Emotions run high over Canadian bid to buy Dead Sea potash plant
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National resourcesNetanyahu 'don't sell the Dead Sea,' workers plead

Emotions run high over Canadian bid to buy Dead Sea potash plant

The proposed sale of Israel Chemicals to PotashCorp has rankled workers, and even the finance minister has called it ‘un-Zionist’

The Dead Sea Works (photo credit: Yossi Zamir/Flash90)
The Dead Sea Works (photo credit: Yossi Zamir/Flash90)

In the lowest place on earth, industry, fertilizer and Zionism all came into play earlier this month, as hundreds of workers from Israel Chemicals Ltd. (ICL) blocked the entrance to the company’s Dead Sea plant.

The action was part of a 1,300-employee strike protesting the takeover of the company by a Canadian potash giant, one of the world’s largest producers of the potassium-based compound often found in fertilizers.

Inside the potash plant, the walls were reportedly covered in bright-red bumper stickers with a picture of Prime Minister Benjamin Netanyahu, reading, “Bibi — don’t sell the Dead Sea to foreigners.”

Operating as an oligopoly, the potash industry is known for suppressing output to keep prices high. This has stoked fears at the Dead Sea plant that a takeover by the Canadian behemoth, the Potash Corporation of Saskatchewan, might bring layoffs and reduced production.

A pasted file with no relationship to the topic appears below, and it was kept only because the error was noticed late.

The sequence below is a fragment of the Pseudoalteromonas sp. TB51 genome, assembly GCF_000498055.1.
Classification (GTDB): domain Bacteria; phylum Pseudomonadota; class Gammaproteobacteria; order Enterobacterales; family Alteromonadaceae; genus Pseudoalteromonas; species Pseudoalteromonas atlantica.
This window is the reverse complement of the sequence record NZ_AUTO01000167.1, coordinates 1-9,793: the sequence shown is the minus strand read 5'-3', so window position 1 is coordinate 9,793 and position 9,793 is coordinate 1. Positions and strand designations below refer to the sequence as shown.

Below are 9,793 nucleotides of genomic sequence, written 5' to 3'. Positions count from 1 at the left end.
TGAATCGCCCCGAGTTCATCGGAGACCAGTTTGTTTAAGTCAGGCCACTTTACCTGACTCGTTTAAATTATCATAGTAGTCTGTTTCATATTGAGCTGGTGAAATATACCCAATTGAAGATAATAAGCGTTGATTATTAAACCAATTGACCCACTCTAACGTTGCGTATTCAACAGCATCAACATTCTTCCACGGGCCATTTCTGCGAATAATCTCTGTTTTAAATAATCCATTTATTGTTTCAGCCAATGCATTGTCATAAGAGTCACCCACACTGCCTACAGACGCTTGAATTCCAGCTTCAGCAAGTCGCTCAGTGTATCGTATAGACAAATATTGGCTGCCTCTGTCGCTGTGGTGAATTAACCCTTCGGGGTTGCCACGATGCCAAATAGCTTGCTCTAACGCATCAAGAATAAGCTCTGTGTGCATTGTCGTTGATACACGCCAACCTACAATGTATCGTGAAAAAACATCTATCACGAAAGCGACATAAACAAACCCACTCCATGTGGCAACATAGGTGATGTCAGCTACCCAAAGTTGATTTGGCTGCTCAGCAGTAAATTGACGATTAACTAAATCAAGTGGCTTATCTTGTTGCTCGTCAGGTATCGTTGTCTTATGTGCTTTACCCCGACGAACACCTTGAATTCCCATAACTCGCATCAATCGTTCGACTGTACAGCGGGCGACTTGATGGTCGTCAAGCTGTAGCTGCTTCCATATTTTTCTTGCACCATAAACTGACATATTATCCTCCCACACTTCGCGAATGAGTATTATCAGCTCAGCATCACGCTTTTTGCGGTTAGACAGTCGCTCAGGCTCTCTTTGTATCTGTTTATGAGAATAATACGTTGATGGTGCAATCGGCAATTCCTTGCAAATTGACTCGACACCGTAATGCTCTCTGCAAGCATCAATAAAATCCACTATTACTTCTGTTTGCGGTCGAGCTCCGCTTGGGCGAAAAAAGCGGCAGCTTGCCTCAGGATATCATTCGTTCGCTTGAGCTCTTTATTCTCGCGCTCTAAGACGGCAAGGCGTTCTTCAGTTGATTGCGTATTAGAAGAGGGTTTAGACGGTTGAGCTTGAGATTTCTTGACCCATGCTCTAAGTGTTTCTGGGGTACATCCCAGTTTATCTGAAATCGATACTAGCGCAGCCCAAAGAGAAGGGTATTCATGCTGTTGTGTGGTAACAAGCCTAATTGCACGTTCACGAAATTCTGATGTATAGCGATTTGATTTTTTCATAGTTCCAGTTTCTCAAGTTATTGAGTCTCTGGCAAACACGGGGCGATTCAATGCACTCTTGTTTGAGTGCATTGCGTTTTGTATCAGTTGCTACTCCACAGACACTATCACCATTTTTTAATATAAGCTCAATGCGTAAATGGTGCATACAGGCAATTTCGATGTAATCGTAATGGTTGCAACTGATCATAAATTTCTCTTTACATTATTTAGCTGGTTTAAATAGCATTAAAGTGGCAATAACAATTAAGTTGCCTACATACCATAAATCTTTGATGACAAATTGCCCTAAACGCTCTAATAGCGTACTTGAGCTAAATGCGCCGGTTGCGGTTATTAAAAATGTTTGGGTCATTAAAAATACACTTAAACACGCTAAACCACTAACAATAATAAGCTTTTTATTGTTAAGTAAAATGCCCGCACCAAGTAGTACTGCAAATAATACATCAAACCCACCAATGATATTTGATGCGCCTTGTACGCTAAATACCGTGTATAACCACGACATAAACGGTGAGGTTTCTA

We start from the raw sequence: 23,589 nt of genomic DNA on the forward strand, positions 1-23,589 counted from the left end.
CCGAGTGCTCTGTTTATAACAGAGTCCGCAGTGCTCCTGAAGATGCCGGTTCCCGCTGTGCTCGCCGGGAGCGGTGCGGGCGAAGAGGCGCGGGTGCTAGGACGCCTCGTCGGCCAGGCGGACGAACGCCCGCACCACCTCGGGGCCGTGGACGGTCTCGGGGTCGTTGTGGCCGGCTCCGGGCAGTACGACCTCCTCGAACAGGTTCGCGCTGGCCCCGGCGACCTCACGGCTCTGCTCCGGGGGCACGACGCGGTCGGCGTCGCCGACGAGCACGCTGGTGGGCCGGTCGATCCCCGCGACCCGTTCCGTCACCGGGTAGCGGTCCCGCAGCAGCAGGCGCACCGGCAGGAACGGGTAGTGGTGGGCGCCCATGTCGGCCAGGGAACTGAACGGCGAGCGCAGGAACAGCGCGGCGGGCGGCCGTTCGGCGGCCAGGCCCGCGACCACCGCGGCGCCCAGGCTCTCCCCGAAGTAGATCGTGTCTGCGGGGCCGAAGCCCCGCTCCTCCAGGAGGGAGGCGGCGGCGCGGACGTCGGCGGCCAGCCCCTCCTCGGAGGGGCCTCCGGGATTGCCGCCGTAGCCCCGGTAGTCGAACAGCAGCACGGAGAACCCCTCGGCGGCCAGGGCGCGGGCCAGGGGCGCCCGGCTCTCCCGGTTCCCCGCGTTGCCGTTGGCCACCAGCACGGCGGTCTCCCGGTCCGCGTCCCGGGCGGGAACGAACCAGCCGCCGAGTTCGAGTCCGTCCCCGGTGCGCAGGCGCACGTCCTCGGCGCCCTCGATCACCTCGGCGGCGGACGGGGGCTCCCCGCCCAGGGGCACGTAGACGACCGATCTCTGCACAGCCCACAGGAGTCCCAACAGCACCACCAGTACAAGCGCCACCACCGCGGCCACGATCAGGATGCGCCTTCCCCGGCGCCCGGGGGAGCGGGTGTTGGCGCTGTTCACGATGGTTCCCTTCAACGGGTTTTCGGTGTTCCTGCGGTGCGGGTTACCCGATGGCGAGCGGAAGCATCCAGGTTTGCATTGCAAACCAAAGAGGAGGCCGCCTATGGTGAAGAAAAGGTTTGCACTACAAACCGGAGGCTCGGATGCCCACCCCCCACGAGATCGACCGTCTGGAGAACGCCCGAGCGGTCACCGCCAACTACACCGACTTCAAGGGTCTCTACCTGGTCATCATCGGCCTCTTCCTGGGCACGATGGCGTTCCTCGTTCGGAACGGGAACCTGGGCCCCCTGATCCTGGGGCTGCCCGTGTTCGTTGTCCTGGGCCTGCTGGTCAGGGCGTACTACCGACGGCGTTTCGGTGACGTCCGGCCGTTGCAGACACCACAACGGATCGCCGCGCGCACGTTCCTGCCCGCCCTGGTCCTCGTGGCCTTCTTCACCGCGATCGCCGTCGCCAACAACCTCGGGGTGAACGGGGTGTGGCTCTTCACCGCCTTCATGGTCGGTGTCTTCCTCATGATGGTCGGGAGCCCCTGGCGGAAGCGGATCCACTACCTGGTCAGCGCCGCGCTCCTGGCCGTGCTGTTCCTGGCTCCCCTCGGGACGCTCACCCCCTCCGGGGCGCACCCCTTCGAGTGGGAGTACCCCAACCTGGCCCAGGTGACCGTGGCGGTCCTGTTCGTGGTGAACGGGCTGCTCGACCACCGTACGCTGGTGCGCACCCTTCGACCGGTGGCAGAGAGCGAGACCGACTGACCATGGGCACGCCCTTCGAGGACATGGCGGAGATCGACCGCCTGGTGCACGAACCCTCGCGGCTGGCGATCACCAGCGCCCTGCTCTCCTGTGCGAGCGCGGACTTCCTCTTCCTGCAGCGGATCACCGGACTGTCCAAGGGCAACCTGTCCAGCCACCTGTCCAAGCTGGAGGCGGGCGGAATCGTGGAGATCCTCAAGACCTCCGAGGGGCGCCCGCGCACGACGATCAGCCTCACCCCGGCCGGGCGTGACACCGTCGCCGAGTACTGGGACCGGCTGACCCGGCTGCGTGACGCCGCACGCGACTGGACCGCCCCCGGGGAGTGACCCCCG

“We are afraid we are going to be a small company in a bigger company and we are not going to be a priority,” Armond Lankry, head of the Dead Sea Works employee union, told the Financial Times on March 17.

Lankry is not alone in his criticism of the deal. Along with the six unions representing Israel Chemicals workers, Finance Minister Yair Lapid, the outgoing environmental minister, and several MKs, have also criticized the proposed sale. ICL is seen as a national asset, and Lapid went as far as to say a sale would be “an un-Zionist act.”

“Countries are not supposed to sell to foreigners their natural resources,” he wrote on his Facebook page (Hebrew) on February 27.

But while politicians and employees may wish to retain control over one of Israel’s primary natural resources, it appears that one of their chief concerns — that PotashCorp would reduce production in the Dead Sea — is an unlikely scenario.

That’s because the Dead Sea is the cheapest place on earth to mine potash.

In the Dead Sea, potash is produced by transferring water into ponds where the sun evaporates the water, leaving crystals that are converted into potash. In Saskatchewan, where PotashCorp is based, the mineral is extracted from ore mined in caverns 1,000 meters underground. Thus, after taking over Israel Chemicals, if PotashCorp were to seek to boost potash prices, it would likely do so by reducing production in Saskatchewan — not the Dead Sea.

Overproduction has plagued the industry since the 1960s, when some of the world’s largest potash mines were built. In the ensuing decades, the major potash miners have employed occasional plant shutdowns to reduce production and boost prices.

Two marketing groups, Canpotex and Belarus Potash Co., control 70 percent of the global market for the popular fertilizer product. According to a report provided to The Times of Israel by Canadian financial firm BMO Capital Markets, PotashCorp is not interested in acquiring any more shares of ICL unless it is granted marketing control. This would allow PotashCorp to bring Israel Chemicals into Canpotex, which currently represents PotashCorp and two other North American producers.